Snowplows had to clear the way so a pregnant Grinnell woman could get to a Des Moines hospital Tuesday evening. Twenty-four-year old Sierra Van Ersvelde was 34 weeks pregnant and started having strong contractions. She was taken by ambulance to Grinnell Regional Medical Center, which can handle deliveries.
But Suzanne Cooner, the vice president of operations at the Grinnell hospital, says the expectant mother had to be taken to a bigger hospital that’s considered a “tertiary care center” because it can deal with high-risk pregnancies.
“It was because of her blood disorder that we needed to get her to a tertiary (care center),” Cooner says, “because there were things that we couldn’t get in the storm that she would have needed.” Normally, getting a patient to Des Moines is fairly routine, but the snow storm complicated things.
Transporting the woman via helicopter wasn’t possible in the midst of the storm and Midwest Ambulance Service was reluctant to dispatch a team from Grinnell to Des Moines when travel wasn’t recommended on Interstate-80.
“It was very urgent that we get this patient to a tertiary center,” she says. “And so what we ended up doing was I called and pretty much begged Midwest (Ambulance Service), their administrative offices, and they agreed that if we sent a nurse and if we got the D.O.T. to clear the road for them — kind of daisy chain all the way to Des Moines and then back — that they would attempt it, just because of the urgency of the situation.” Cooner says semi-trucks on the highway caused some concern.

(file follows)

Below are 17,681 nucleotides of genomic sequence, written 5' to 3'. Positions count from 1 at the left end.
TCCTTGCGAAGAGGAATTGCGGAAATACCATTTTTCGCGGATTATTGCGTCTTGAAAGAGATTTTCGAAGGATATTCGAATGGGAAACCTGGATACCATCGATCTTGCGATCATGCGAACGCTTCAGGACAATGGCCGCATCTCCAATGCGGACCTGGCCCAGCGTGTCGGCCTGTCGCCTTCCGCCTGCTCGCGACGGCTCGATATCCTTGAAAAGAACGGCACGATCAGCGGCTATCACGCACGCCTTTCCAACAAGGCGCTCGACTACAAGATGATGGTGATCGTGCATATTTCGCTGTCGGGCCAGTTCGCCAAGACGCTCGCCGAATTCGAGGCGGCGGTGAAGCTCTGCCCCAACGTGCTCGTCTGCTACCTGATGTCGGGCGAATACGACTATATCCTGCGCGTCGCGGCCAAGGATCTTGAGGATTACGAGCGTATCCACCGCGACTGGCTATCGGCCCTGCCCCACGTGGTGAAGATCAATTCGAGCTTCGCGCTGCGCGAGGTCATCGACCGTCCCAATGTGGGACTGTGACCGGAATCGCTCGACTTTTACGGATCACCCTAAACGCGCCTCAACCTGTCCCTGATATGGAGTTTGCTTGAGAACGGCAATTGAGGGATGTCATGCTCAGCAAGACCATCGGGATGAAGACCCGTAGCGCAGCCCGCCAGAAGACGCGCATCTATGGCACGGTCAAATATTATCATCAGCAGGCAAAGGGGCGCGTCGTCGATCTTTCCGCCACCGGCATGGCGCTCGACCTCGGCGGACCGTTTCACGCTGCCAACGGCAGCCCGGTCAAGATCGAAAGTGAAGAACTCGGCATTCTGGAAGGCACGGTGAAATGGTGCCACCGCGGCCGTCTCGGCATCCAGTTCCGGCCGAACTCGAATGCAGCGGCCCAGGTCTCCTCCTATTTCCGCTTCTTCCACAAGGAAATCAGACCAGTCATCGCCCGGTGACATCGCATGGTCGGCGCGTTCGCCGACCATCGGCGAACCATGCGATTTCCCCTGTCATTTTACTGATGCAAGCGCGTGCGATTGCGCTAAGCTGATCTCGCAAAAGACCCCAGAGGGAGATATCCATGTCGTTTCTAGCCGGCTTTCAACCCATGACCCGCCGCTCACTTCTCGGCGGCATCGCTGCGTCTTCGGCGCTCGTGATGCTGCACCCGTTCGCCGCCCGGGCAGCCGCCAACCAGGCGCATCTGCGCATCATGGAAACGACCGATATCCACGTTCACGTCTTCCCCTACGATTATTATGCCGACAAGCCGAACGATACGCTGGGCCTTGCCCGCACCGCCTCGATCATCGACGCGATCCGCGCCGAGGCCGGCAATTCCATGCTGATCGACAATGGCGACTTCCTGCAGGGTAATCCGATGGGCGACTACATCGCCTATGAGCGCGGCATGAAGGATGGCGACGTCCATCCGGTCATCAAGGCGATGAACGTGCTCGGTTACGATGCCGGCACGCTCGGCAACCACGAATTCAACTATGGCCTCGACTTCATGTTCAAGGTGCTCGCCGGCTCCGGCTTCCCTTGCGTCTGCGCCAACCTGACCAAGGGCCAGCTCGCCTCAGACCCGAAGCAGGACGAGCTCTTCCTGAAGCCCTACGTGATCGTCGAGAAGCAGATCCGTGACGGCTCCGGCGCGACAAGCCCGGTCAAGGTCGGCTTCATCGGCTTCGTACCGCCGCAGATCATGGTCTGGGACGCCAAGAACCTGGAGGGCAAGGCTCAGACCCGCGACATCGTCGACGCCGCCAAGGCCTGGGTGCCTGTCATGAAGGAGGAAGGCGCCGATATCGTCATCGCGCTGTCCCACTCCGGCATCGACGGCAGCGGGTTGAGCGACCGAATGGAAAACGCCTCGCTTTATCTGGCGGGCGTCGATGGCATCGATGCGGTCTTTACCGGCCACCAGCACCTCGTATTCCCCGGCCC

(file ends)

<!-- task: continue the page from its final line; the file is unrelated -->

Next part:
“The bad part about it was the trucks were passing the ambulance and they were so concerned there was going to be an accident because of the trucks passing so fast and I think it scared the patient,” Conner says. “It scared our staff member, for sure, so in Jasper County, the Jasper County D.O.T. put both blades out so they couldn’t pass.” The pregnant woman arrived at Mercy Medical Center in Des Moines at about midnight, where her contractions were halted — preventing a pre-mature birth.
By Chris Johnson, KGRN, Grinnell